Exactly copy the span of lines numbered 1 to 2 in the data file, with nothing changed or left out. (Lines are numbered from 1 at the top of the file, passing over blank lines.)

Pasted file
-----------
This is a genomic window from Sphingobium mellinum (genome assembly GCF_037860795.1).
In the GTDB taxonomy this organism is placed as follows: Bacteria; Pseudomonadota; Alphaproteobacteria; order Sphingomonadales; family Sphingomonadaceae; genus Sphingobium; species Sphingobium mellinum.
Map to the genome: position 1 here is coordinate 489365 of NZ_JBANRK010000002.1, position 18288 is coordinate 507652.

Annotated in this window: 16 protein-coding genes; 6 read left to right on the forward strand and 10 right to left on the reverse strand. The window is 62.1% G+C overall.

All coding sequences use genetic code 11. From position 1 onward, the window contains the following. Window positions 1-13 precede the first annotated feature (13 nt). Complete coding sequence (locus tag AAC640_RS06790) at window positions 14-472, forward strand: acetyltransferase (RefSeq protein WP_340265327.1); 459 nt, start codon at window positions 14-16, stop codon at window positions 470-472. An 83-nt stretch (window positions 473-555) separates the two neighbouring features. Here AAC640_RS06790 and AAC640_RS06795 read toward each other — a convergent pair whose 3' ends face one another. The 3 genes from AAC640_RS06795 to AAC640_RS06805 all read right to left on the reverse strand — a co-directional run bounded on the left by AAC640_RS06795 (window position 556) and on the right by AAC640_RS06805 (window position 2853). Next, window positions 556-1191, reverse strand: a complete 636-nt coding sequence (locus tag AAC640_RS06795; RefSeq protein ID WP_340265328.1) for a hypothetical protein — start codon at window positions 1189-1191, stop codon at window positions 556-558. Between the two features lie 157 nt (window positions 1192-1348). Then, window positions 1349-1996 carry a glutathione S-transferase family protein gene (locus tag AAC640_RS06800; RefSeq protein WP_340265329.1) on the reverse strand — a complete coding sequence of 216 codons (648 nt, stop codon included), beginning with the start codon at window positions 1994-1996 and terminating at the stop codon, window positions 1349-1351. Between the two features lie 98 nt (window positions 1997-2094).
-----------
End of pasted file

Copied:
This is a genomic window from Sphingobium mellinum (genome assembly GCF_037860795.1).
In the GTDB taxonomy this organism is placed as follows: Bacteria; Pseudomonadota; Alphaproteobacteria; order Sphingomonadales; family Sphingomonadaceae; genus Sphingobium; species Sphingobium mellinum.